Shop Chronicles
Step 3 - New Supports (Removing 2 support beams from the center and adding new spanning cross beam.)
Shop Ceiling Support Beams Before - October 12, 2004

And now the story of the current support beams in my shop. The old man who spent the latter years of his life in this house (before we bought it) was, as we understand, quite 'thrifty'. Some might call it just plain poor craftsmanship, but I think it was just that he didn't want to spend money. As such, most of the afterwork in our house was done in what you might call the 'MacGuyver Way'. Part of my job as a homeowner is now simply undoing alot of this kind of thing. Don't get me wrong, I've been known to use a few popsicle sticks and duck tape in my day, but I'm changing my ways.

The floor of my office (which is the ceiling of my shop), was built on joists which were really too long. As a result, a center beam and 2 support 4x4s were added in the center of the shop to compensate. Well, that's just a big pain in the rear now that I own the house and this is my shop. These center posts have *got* to go. They make handling any medium to large sized sheets of plywood inpossible in my small 17x17' shop. So, my best friend Josh and I built a new support system which will allow me to remove the existing obstructions.

The new support system consists of an upside-down-U shaped frame around the doorway of the shop, a single rear support beam at the rear of the shop and a huge 2"x8"x17' beam (made 3-thick) spanning between them. This large spanning beam is built with large deck screws and 6" carriage bolts. Its a monster and it was all Josh and I could do to get this thing in and up onto the supports. One bad move and I'm certain one of us would have either walked away with one less limb or not walked away at all. (This should both tell you how good a friend he is and how scared I was that he'd get killed working on *my* project. Ack. Imagine the explaining I would have to do to his wife and two kids!)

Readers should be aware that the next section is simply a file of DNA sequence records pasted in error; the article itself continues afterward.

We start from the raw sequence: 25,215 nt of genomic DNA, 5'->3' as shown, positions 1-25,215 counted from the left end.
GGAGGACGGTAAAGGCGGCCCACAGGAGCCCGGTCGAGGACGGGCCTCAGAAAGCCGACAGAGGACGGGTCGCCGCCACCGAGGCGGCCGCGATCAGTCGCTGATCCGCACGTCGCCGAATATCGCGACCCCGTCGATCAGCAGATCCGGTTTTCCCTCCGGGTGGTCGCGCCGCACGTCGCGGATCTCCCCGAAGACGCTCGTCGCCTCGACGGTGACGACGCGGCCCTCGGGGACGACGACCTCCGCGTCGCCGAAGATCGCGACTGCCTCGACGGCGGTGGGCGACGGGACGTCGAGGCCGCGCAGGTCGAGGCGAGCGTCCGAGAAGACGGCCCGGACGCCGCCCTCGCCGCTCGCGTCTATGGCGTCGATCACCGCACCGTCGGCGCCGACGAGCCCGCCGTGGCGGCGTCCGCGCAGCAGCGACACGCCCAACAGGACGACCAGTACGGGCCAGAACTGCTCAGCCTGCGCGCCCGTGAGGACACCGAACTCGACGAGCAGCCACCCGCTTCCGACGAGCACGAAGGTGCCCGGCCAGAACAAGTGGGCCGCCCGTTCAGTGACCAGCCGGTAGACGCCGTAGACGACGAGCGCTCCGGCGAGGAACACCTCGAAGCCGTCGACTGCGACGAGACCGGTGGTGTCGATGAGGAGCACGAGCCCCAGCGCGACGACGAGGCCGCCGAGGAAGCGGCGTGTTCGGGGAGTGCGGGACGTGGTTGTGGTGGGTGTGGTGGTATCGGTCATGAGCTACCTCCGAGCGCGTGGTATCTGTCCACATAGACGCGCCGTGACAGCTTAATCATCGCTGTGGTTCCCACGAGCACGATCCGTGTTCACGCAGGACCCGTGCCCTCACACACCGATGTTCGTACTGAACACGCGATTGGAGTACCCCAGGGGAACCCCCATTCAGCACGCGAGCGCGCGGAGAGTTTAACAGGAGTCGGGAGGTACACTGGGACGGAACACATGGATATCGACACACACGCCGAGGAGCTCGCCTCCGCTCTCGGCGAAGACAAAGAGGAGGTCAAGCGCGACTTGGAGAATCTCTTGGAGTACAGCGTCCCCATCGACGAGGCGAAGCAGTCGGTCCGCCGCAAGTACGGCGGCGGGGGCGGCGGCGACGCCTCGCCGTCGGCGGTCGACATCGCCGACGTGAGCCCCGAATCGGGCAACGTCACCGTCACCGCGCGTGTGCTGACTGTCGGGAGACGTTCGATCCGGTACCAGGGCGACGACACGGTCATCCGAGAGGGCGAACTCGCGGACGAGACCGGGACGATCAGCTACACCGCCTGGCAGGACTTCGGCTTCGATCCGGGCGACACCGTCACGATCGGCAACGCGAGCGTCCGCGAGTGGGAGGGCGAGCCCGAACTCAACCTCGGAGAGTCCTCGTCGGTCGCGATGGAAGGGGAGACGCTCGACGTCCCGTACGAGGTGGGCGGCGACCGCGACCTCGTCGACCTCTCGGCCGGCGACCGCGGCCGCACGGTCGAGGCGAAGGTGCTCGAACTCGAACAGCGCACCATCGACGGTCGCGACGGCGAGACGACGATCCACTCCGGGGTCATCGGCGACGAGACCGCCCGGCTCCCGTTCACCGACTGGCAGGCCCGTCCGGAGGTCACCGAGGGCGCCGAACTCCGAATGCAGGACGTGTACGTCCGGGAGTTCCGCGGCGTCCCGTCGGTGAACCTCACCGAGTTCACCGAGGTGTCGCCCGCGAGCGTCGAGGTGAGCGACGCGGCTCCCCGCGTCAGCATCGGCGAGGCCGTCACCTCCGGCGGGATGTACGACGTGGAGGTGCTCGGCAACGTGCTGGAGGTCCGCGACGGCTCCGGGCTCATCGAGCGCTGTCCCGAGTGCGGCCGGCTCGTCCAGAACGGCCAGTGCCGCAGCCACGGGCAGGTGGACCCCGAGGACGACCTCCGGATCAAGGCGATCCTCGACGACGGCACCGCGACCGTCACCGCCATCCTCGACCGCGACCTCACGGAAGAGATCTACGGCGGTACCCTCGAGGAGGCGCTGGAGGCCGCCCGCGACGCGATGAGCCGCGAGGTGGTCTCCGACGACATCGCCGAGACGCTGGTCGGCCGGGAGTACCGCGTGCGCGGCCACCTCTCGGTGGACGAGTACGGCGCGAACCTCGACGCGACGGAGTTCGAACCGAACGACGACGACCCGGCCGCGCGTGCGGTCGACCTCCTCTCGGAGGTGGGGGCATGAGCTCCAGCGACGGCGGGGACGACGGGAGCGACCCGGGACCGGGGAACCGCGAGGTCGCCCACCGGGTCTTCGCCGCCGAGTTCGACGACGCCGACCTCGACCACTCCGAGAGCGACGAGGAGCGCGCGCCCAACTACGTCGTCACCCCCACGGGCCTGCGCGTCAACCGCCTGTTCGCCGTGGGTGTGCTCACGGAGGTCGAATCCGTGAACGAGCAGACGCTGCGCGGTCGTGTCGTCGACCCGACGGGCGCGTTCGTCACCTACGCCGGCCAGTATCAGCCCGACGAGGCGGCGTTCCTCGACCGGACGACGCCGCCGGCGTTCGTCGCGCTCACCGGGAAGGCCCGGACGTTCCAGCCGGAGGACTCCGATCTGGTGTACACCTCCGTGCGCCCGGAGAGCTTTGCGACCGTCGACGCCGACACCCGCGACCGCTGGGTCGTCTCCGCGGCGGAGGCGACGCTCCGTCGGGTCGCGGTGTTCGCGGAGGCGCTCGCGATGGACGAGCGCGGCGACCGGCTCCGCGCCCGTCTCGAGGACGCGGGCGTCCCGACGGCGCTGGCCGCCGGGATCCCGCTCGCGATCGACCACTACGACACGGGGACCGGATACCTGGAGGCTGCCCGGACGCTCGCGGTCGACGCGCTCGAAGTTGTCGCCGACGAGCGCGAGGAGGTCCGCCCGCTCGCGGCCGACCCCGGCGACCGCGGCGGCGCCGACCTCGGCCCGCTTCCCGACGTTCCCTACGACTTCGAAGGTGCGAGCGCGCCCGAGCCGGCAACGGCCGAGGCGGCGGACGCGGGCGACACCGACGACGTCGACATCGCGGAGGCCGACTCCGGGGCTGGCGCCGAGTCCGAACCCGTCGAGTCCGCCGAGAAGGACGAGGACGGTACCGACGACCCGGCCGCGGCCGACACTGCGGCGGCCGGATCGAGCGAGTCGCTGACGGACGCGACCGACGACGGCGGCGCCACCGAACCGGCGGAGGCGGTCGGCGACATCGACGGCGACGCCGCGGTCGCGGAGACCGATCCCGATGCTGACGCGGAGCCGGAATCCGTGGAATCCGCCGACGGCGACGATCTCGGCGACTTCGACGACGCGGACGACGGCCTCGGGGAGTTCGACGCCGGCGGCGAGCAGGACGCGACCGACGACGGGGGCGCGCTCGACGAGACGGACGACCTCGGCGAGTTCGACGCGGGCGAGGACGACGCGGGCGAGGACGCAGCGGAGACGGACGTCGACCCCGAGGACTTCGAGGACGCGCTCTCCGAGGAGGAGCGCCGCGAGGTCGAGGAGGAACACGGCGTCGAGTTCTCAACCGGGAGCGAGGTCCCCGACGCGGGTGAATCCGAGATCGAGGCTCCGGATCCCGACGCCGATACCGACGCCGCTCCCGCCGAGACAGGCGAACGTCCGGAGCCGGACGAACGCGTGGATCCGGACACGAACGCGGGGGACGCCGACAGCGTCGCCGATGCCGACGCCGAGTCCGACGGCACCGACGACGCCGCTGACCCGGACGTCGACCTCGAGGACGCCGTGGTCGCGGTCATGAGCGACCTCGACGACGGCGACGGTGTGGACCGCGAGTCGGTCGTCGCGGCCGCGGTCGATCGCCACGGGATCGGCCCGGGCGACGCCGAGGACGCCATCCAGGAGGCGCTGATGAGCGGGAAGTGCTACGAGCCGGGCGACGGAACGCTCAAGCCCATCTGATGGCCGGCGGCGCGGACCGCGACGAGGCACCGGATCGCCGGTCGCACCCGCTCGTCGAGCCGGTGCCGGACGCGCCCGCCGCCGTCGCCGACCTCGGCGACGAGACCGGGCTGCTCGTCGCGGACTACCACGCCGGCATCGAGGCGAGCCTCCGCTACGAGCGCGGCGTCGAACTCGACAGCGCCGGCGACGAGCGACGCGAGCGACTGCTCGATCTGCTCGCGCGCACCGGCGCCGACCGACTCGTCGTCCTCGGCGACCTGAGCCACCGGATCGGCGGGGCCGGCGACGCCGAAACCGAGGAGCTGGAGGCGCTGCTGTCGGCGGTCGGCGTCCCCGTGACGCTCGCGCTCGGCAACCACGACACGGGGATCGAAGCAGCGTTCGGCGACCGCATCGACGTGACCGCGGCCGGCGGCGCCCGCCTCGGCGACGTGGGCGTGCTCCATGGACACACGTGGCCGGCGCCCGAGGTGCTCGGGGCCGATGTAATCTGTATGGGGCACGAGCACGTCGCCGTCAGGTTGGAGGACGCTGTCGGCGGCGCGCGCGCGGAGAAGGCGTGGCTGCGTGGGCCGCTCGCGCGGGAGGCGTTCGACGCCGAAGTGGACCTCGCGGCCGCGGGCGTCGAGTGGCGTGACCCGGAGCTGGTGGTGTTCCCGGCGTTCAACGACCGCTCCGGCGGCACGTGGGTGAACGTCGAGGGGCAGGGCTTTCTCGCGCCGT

The two 2x4 scraps you see above are simply to help keep that end of the beam in place while the other end is raised. This thing fell from the top of the door frame once while we were raising the other end and it wasn't pretty. After these temporary boards were in place, we had no more trouble with the end slipping off. That beam must weigh around 300 pounds or more.

Now, the back end was alot trickier. The beam ended up about 4 inches too long, but we managed to get it up far enough to go into the former-window hole near the top of the wall. See picture above. As a result, though, the beam doesn't go all the way to the ceiling and doesn't touch the floor joists. That won't work, so I'll have to lower it back down with a jack, cut the beam off by about 4 inches and then raise it back into place with a new 4x6 to support it. After that, I'll put some L-brackets in key places to tie the vertical supports and the span beam together and keep it from shifting or leaning or other unlikely-but-still-dangerous movement.

I'll post additional pictures here soon showing the whole room with the beam in its final position and the center supports removed. I can't wait!

Shop Ceiling Support Beams After - (November 21, 2004

Update: Here are the final pictures. The shot below shows the beam now cut off to proper length, raised into position and the new 4x6 post hammered into place with a sledge and an L-bracket added to tie them together with 4 2" lag bolts.

The other end now finished with the same L-bracket and lag bolts.

Once I managed to finish the beam installation, I discovered something. The beam only touches the floor joists in two places: the front and the back. Most joists in the middle don't make contact with the new beam. Arrg. Until I decide on something else, I've shimmed the open spaces. After doing so, I knocked out the two existing 4x4 posts and the floor didn't fall on me, so I think we did something right. The best solution would be to add a center support post, but that would defeat the entire purpose of this new beam in the first place: no center abstructions in the shop where I'll often want to move things around and maneuver 4x8' sheets of plywood.